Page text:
Exploring Gravity with Optical Clocks



What is an optical clock?

Mission proposals


EU-FP7 project "SOC2"




Project "Space Optical Clocks"
in the ELIPS-3 program of ESA

In 2004, in response to an announcement of opportunity by ESA in the microgravity programme, a team of researchers from French, Italian and German research institutions proposed to operate lattice optical clocks on the ISS, as a natural succession of the mission “ACES” based on microwave clocks (2012). The lattice optical clocks´ frequencies are to be compared with those of ground clocks. The enhanced performance of 10-17 inaccuracy space optical clocks will lead to significantly improved science results in the fields of fundamental physics, time and frequency metrology and geodesy in and from space. The proposal was evaluated and selected in 2005.
Since 2007 a pre-phase-A project is being funded within the ELIPS-3 program of ESA, with co-funding by the German space agency DLR. This project project “Space Optical Clocks” (2007-2010) is aimed at the first step towards the high-accuracy clocks indicated above, namely stationary developing lattice optical clocks with inaccuracies at the 10-16 level and transportable clock subsystems.

Project teams and team leaders:
Team HHUD-I,II: Universität Düsseldorf (S. Schiller (coordinator), A. Görlitz)
Team PTB: Physikalisch-technische Bundesanstalt Braunschweig (U. Sterr)
Team SYRTE: Observatoire de Paris - Systemes de Reference Temps-Espace (P. Lemonde)
Team LENS: Universita di Firenze and European laboratory for Nonlinear Spectroscoy (LENS) (G. Tino)
Team ENS: Ecole Normale Superieure - Laboratoire Kastler Brossel (C. Salomon)

Figure 1: Principle of a lattice optical clock, based on laser-cooled atoms trapped in an optical lattice formed by interfering laser waves. (Figure courtesy of PTB)

Transportable Clocks and Subsystems (Status November 2009)

Figure 2: The transportable Yb clock system (2 m2), developed in the SOC project [Abou-Jaoudeh et al, Nevsky et al.]. Middle: the transportable compact Yb clock laser system (90 x 60 cm) with 2 Hz linewidth. The silvery box contains the reference cavity of the clock laser. Right: Yb atoms trapped in the 1st stage MOT (399 nm). In the apparatus, stable trapping of Yb in the 2nd stage has been obtained.

Figure 3: The cold Sr source breadboard (1.2 m x 0.9 m) developed within project SOC [Poli et al.]. Top: overall view; the two boxes in the foreground contain the 461 nm cooling laser, the black box the frequency distribution system. Bottom left: schematic of compact Sr oven and transverse cooling cell (10 cm long), right: Sr atomic beam in operation with atomic fluorescence.

Figure 4: Transportable Sr clock laser system with 10 Hz linewidth and 330 l volume developed in the project SOC [Legero et al.], to be integrated with the Sr system of shown in Fig. 2. Right: the clock transition of ultracold Sr atoms at 698 nm, obtained using the clock laser shown on the left. The line has an extremely large quality factor of 2 x 1013.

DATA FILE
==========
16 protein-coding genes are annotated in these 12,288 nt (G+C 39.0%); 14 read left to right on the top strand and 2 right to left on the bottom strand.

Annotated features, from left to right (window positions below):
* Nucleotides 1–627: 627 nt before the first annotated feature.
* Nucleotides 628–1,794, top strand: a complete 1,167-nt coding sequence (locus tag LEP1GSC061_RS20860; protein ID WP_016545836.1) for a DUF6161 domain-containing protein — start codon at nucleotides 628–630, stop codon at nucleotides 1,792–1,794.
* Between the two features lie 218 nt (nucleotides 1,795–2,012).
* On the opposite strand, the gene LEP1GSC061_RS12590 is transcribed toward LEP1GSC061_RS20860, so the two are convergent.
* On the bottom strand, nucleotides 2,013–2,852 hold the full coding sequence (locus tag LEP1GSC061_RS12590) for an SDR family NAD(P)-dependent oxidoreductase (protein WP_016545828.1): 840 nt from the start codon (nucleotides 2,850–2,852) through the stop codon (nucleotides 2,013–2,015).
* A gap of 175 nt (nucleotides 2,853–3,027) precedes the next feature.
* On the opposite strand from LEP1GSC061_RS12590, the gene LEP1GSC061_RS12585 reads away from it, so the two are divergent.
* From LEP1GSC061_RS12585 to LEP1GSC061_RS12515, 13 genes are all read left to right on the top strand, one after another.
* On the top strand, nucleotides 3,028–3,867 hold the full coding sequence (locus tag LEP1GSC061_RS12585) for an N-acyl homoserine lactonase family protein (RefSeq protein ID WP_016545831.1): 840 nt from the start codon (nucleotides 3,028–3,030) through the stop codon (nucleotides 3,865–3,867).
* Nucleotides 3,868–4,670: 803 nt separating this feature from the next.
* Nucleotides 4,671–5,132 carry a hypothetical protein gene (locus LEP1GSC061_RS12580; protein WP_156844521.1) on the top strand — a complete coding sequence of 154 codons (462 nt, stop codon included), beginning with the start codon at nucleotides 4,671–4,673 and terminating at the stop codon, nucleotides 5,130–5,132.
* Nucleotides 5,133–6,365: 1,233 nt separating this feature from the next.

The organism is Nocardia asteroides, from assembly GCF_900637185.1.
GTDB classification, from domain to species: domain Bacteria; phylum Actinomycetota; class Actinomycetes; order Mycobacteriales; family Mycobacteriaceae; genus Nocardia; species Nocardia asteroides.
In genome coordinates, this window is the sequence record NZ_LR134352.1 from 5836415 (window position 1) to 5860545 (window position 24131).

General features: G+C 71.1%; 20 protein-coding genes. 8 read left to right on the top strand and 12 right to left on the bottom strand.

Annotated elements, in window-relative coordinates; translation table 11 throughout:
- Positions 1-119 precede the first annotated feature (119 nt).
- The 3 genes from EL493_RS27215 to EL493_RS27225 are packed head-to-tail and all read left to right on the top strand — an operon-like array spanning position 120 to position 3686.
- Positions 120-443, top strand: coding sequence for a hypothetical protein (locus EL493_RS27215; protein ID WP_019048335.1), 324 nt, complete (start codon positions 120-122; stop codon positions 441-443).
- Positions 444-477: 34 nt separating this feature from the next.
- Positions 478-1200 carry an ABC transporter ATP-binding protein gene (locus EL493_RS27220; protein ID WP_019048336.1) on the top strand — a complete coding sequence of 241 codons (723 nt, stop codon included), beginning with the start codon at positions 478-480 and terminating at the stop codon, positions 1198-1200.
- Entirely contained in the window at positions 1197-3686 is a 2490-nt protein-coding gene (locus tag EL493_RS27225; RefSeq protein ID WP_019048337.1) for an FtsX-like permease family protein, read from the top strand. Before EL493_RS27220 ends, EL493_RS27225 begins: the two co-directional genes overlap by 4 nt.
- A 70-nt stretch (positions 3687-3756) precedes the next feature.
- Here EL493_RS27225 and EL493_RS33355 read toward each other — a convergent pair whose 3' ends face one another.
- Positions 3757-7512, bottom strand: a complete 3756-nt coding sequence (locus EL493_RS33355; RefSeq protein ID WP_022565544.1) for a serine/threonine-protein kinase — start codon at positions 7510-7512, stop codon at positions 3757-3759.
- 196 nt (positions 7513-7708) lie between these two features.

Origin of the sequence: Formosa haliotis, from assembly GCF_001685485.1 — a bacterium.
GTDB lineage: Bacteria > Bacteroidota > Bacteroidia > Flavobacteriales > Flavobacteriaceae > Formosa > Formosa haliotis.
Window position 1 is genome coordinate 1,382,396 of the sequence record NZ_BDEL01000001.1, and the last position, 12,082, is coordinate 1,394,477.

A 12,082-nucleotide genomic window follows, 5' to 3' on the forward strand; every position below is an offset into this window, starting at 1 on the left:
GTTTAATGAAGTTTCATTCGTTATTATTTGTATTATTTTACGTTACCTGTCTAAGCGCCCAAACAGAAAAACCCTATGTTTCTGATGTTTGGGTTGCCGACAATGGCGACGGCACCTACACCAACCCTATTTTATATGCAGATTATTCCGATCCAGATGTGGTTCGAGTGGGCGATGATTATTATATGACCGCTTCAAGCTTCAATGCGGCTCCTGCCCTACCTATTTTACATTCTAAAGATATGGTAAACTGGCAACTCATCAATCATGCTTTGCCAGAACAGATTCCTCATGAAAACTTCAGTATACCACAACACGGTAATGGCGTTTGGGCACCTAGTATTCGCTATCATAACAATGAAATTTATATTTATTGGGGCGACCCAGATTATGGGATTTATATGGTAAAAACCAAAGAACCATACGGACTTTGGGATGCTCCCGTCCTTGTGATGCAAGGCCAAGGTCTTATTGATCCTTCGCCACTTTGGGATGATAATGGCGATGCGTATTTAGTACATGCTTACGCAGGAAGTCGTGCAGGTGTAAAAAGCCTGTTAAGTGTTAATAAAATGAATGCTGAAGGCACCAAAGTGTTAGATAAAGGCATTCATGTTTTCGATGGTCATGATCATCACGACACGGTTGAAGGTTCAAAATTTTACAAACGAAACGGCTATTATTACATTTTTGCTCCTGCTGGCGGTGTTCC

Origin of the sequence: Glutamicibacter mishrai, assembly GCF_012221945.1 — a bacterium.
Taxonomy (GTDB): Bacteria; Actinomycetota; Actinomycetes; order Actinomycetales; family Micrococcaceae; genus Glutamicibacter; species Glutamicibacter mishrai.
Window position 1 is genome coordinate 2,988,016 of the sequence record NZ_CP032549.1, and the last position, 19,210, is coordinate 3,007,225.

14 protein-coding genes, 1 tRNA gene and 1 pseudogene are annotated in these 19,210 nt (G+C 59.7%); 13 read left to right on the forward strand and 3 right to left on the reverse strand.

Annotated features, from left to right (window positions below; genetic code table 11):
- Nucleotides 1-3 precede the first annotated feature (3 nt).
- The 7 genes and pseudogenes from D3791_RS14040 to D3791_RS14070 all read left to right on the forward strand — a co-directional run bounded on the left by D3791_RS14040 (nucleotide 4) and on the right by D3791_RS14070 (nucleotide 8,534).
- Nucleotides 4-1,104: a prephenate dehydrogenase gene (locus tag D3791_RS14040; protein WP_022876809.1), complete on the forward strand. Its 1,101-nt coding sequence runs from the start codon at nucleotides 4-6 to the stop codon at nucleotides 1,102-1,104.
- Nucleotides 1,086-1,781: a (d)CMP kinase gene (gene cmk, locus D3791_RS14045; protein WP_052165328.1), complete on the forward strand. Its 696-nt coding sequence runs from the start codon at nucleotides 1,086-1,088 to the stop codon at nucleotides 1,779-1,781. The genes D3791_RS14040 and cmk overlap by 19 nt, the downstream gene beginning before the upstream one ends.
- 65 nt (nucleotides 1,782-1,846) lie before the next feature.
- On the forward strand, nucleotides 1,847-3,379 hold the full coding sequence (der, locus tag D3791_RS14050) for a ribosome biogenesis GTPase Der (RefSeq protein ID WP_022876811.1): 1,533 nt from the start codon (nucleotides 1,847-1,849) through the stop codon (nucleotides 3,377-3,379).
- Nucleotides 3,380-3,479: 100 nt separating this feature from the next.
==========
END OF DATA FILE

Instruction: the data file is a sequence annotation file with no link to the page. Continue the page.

Current results

Results of the project as of October 2009
Results of team PTB
Results of team SYRTE
Results of team LENS
Results of team HHUD

Publications as of October 2009
Lisdat et al., “Collisional Losses, Decoherence, and Frequency Shifts in Optical Lattice Clocks with Bosons”, Phys. Rev. Lett. 103, 90801 (2009),
Lodewyck et al. “Non-destructive measurement of the transition probability in a Sr optical lattice clock”, Phys. Rev. A 79, 061401 (2009),
Nevsky et al., “A narrow-line-width external cavity quantum dot laser for high-resolution spectroscopy in the near-infrared and yellow spectral ranges”, Appl. Phys. 92, 501 (2008),
Westergaard et al, “Optimization of the Dick effect in an optical lattice clock”, Proc. EFTF - IFCS, p. 1187 (2009),
Poli et al, “An optical lattice clock based on bosonic Sr”, Proc. EFTF - IFCS, p. 347 (2009),
Poli et al, “A simplified optical lattice clock”, Appl Phys B 97, 27 (2009),
Legero, T., Lisdat, C., Winfred, J. S. R. V., Schnatz, H., Grosche, G., Riehle, F. & Sterr, U.,''Interrogation laser for a strontium lattice clock '', IEEE Trans. Instrum. Meas. 58, 1252-1257 (2009),
Vellore Winfred et al., “Determining the clock frequency shift due to collisions in a 1-D optical lattice clock with 88Sr”, Proc. EFTF - IFCS, p. 146 (2009),
Abou-Jaoudeh et al. “A Compact Source of Ultracold Ytterbium for an Optical Lattice Clock”, Proc. EFTF - IFCS, p. 756 (2009)
Millo et al. “Ultrastable lasers based on vibration insensitive cavities” Phys. Rev. A, 79, 053829 (2009).

Results of the project as of September 2008
Midterm Project Report (September 2008)